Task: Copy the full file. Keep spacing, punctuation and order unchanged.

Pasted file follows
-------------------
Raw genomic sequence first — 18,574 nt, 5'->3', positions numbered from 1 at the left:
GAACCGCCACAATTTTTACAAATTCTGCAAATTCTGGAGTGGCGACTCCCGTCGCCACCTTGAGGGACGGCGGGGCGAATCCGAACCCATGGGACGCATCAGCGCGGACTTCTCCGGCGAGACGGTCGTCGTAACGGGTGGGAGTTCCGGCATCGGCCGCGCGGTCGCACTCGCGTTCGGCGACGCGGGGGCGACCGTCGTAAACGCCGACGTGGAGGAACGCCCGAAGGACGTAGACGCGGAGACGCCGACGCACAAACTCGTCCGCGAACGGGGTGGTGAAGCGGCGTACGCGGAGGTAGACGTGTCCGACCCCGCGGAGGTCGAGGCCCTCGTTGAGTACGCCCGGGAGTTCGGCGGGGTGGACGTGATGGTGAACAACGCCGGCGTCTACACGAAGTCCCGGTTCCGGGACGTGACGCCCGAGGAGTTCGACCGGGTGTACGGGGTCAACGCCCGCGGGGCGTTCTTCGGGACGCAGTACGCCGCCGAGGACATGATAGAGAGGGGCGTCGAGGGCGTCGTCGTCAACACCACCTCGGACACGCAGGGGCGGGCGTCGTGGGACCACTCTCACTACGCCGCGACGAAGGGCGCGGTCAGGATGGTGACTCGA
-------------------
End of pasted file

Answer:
Raw genomic sequence first — 18,574 nt, 5'->3', positions numbered from 1 at the left:
GAACCGCCACAATTTTTACAAATTCTGCAAATTCTGGAGTGGCGACTCCCGTCGCCACCTTGAGGGACGGCGGGGCGAATCCGAACCCATGGGACGCATCAGCGCGGACTTCTCCGGCGAGACGGTCGTCGTAACGGGTGGGAGTTCCGGCATCGGCCGCGCGGTCGCACTCGCGTTCGGCGACGCGGGGGCGACCGTCGTAAACGCCGACGTGGAGGAACGCCCGAAGGACGTAGACGCGGAGACGCCGACGCACAAACTCGTCCGCGAACGGGGTGGTGAAGCGGCGTACGCGGAGGTAGACGTGTCCGACCCCGCGGAGGTCGAGGCCCTCGTTGAGTACGCCCGGGAGTTCGGCGGGGTGGACGTGATGGTGAACAACGCCGGCGTCTACACGAAGTCCCGGTTCCGGGACGTGACGCCCGAGGAGTTCGACCGGGTGTACGGGGTCAACGCCCGCGGGGCGTTCTTCGGGACGCAGTACGCCGCCGAGGACATGATAGAGAGGGGCGTCGAGGGCGTCGTCGTCAACACCACCTCGGACACGCAGGGGCGGGCGTCGTGGGACCACTCTCACTACGCCGCGACGAAGGGCGCGGTCAGGATGGTGACTCGA